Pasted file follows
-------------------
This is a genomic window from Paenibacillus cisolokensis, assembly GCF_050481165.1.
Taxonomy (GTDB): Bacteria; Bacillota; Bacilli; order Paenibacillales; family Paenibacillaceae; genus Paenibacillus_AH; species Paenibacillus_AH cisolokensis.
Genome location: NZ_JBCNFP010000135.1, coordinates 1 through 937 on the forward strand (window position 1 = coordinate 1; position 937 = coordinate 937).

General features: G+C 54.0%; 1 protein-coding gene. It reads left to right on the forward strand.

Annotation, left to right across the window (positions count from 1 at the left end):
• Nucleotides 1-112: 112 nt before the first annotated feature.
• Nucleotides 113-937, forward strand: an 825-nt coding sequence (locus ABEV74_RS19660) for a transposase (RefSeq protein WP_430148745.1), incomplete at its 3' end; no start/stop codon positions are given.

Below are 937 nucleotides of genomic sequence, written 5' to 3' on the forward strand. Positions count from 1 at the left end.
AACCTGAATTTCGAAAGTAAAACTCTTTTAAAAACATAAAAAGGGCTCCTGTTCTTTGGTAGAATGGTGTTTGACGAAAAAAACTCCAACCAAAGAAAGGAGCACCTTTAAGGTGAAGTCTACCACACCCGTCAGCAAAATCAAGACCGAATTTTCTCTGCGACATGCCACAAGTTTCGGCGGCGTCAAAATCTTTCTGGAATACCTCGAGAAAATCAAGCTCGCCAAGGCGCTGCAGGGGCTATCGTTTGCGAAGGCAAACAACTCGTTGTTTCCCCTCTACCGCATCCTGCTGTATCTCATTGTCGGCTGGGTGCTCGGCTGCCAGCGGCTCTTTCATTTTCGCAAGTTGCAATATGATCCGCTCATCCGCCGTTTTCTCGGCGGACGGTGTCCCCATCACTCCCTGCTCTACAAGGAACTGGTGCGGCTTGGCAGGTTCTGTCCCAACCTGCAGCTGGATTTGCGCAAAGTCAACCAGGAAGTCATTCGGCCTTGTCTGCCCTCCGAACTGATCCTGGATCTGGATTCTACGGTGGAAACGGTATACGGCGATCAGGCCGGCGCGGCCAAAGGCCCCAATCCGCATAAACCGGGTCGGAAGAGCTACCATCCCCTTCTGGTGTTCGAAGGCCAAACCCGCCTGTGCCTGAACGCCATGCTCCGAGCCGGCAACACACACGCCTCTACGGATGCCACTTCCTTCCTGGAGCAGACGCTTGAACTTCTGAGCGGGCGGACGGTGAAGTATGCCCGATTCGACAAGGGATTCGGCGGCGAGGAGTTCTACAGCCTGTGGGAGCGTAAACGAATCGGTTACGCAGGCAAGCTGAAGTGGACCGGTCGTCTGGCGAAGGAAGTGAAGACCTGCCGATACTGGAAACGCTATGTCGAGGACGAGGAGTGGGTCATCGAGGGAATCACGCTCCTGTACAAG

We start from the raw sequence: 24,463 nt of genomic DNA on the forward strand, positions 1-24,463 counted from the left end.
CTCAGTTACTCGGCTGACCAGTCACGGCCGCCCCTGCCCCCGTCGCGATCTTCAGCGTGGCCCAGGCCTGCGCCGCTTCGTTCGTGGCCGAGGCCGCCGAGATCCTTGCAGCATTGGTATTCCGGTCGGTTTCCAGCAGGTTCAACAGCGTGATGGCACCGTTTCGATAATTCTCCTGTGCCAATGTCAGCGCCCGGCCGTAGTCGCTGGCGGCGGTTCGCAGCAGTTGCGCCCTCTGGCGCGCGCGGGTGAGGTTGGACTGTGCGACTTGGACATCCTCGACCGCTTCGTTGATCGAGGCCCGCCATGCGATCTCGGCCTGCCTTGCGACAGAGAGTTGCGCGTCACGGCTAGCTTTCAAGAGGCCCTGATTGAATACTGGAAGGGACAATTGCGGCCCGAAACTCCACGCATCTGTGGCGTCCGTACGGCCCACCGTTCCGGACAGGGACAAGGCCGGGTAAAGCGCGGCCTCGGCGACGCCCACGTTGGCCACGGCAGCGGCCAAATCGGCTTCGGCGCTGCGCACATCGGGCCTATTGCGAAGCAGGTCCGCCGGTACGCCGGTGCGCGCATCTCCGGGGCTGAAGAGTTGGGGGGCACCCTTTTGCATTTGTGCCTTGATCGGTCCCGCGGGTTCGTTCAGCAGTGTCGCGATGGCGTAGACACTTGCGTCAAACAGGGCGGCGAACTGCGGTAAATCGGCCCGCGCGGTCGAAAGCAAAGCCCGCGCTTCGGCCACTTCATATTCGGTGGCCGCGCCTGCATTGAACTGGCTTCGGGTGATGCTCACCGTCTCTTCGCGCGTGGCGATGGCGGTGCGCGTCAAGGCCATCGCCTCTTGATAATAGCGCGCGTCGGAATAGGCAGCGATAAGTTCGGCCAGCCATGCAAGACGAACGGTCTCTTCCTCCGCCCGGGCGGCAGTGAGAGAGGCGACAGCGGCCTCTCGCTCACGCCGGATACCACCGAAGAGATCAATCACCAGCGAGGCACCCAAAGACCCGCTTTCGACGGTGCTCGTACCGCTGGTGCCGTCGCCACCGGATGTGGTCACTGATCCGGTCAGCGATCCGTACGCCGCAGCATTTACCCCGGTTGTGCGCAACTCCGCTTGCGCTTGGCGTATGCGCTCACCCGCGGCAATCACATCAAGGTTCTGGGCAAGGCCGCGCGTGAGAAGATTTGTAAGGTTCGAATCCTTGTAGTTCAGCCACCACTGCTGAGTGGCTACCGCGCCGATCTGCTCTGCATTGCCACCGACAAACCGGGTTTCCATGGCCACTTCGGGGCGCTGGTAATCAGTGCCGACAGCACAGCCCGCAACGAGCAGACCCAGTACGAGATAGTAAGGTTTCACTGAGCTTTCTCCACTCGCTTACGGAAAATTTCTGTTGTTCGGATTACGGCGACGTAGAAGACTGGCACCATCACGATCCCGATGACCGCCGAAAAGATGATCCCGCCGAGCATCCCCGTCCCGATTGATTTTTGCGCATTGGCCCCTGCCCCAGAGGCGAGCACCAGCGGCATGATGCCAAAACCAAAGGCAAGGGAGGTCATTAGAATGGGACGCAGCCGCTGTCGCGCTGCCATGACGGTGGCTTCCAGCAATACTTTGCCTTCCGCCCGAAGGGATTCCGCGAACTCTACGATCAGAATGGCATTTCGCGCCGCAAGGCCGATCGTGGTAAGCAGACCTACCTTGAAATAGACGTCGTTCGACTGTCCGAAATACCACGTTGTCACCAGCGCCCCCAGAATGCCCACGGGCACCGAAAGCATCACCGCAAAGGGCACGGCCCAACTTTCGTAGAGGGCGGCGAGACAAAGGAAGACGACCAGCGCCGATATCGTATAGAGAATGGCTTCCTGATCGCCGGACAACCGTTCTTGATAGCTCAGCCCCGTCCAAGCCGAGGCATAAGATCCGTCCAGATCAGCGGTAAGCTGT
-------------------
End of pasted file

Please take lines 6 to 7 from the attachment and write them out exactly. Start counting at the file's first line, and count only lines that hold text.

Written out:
• Nucleotides 1-112: 112 nt before the first annotated feature.
• Nucleotides 113-937, forward strand: an 825-nt coding sequence (locus ABEV74_RS19660) for a transposase (RefSeq protein WP_430148745.1), incomplete at its 3' end; no start/stop codon positions are given.